RIT to house state Center for Advanced Technology
University leads a public-private consortium chosen to establish R&D center in this growing field
A consortium of universities and corporations led by Rochester Institute of Technology has been chosen to receive a state grant to establish a New York State Center for Advanced Technology in Additive Manufacturing and Functional Printing.
The award, $921,000 a year renewal for up to 10 years (subject to annual performance evaluations) was announced by Empire State Development, New York state’s economic development agency. The state said the RIT consortium was chosen from a highly competitive pool of applicants.
The center, to be called the AMPrint Center for Advanced Technology, will be based at RIT. Its focus will be to conduct research and development in 3D printing and additive manufacturing, an industry seen as a key economic driver for the Finger Lakes region and New York state because of its application to a wide range of companies and products.
Denis Cormier, RIT’s Earl W. Brinkman Professor and a national expert on 3D printing and additive manufacturing, will lead the AMPrint Center. The consortium’s university partners include RIT, Clarkson University and SUNY New Paltz and corporate partners Xerox Corp., GE Research, Corning Inc., Eastman Kodak Co. and MakerBot. Smaller, regional companies will also collaborate with the center.
“New York’s Centers for Advanced Technology programs have helped turn the academic excellence of top research universities into job creation and economic growth for a number of industry sectors statewide,” said Empire State Development President, CEO & Commissioner Howard Zemsky. “Congratulations to Rochester Institute of Technology’s Additive Manufacturing and Multifunctional Printing (AMPrint) Center for Advanced Technology — we look forward to your continued success.”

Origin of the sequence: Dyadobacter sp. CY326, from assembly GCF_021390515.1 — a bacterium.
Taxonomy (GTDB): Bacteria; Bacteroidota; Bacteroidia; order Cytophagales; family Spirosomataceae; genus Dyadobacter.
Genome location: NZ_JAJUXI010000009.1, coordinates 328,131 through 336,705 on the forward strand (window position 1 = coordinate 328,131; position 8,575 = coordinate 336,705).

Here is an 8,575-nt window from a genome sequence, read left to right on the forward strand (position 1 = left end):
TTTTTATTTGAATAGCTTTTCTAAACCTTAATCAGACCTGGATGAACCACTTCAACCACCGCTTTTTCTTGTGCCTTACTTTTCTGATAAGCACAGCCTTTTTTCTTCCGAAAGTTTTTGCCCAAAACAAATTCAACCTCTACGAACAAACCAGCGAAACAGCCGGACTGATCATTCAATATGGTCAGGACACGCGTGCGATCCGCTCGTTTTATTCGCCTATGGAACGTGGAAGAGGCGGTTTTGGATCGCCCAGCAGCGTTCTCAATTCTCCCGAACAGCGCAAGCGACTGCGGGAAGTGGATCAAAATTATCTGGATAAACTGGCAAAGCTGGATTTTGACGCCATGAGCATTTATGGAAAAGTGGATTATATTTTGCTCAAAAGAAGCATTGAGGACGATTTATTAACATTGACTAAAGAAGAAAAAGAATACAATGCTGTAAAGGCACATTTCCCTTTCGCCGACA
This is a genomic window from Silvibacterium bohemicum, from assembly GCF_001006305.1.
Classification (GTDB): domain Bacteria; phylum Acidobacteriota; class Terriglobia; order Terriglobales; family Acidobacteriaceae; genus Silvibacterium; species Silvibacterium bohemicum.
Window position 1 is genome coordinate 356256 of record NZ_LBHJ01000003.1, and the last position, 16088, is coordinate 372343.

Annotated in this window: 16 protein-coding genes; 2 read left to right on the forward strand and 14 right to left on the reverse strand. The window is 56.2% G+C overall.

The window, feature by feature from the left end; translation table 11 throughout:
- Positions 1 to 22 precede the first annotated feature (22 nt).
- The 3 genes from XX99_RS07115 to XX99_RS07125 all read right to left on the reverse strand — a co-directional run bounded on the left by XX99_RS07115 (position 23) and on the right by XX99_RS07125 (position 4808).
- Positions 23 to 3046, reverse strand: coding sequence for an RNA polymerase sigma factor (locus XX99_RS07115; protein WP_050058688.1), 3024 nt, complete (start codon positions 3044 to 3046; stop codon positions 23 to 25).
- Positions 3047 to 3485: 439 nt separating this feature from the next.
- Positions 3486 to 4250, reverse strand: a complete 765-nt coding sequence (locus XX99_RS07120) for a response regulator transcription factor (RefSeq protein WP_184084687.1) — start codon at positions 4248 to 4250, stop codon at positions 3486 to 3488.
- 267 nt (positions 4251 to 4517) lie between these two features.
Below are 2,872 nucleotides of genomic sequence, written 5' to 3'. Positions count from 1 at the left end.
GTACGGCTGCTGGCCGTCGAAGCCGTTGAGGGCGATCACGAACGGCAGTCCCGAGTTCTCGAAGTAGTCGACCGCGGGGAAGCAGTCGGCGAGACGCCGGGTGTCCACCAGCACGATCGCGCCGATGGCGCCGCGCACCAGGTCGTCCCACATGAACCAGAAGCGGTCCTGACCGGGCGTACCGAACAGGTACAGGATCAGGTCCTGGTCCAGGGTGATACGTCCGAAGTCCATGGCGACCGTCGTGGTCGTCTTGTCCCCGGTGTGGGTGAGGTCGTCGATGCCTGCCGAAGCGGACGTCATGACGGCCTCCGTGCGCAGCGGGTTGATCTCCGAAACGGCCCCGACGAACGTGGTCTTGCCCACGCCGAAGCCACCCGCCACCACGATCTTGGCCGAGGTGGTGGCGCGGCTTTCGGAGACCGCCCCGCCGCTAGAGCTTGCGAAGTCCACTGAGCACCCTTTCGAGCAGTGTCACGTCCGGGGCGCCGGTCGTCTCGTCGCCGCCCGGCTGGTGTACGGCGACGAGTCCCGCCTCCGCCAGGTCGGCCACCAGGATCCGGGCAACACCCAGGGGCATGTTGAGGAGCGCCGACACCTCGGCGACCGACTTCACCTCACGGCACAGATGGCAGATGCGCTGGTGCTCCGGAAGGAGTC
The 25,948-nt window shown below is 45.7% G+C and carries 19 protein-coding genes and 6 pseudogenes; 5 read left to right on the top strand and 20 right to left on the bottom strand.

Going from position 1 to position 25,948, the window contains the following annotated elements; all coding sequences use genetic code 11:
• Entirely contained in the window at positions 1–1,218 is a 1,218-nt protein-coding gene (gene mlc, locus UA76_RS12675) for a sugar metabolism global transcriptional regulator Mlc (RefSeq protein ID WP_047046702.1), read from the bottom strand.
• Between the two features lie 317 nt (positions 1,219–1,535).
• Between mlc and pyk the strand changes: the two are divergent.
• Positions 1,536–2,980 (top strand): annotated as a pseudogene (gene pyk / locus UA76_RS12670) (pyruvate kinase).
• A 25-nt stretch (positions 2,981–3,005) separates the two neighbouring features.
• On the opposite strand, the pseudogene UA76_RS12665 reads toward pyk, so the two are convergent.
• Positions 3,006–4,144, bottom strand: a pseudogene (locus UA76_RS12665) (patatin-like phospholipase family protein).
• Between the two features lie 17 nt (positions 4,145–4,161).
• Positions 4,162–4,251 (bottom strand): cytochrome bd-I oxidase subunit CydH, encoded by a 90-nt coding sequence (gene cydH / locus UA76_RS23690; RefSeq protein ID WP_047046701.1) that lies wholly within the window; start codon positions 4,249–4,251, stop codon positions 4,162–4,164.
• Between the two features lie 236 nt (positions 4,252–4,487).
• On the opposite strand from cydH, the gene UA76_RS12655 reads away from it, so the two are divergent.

In launching of the center, the state seeks to further propel an industry that’s experiencing remarkable growth. According to Wohler’s State of the Industry Report, 2014, the worldwide 3D printing industry is now expected to grow from $3.07 billion in revenue in 2013 to $12.8 billion by 2018, and to exceed $21 billion in worldwide revenue by 2020.
“We are thrilled that the state has awarded this prestigious designation to RIT and our consortium partners,” said RIT President Bill Destler. “We believe additive manufacturing can become a signature industry in our regional economy, and we expect this center to contribute to significant advances in these technologies.”
Cormier said the center will serve as the state’s focal point for applied high value research and development in this industry. He described the Finger Lakes region as a functional 3D printing “ecosystem” because of the expertise from a collection of high-tech innovators in the area with experience in print materials, print process systems design and high volume sales and distribution channels and flexible electronics.
Additive manufacturing refers to a process of joining materials, usually layer upon layer, to make objects from 3D model data. It is most often used for design and modeling, fit and function prototyping and parts production, and is acclaimed because it can result in significant savings of time and money, as well as enhanced quality of products, such as flexible electronics.
Research partners in the consortium will develop next generation polymer, metal and composite technologies, and use the new facility to synthesize advanced functional materials, develop additive manufacturing technologies, design novel devices using the new materials and technologies as well as determine the means to commercialize the new materials, processes and applications to foster New York’s economy.
Each of the partners brings unique capabilities to the consortium in such areas as printable nano-inks and devices that use these inks. RIT’s has a pulsed photonic curing system capable of fusing the inks into solid form through thermal processing that makes the materials and devices operational. The advanced curing system for printed materials can thermally process and fuse high temperature metals and ceramics onto low temperature paper or plastic. These are the foundational materials being used for flexible electronics, considered a targeted growth market for New York state.
The AMPrint Center is one of 10 Centers for Advanced Technology announced by the state. The centers support university-industry research and technology transfer in commercial relevant technologies. Grants are awarded through a competitive program intended to spur economic growth, promote workforce development and increase the competitiveness of N.Y. companies in the global marketplace.
Comments from the Rochester delegation are available at www.rit.edu/news/story.php?id=52994.
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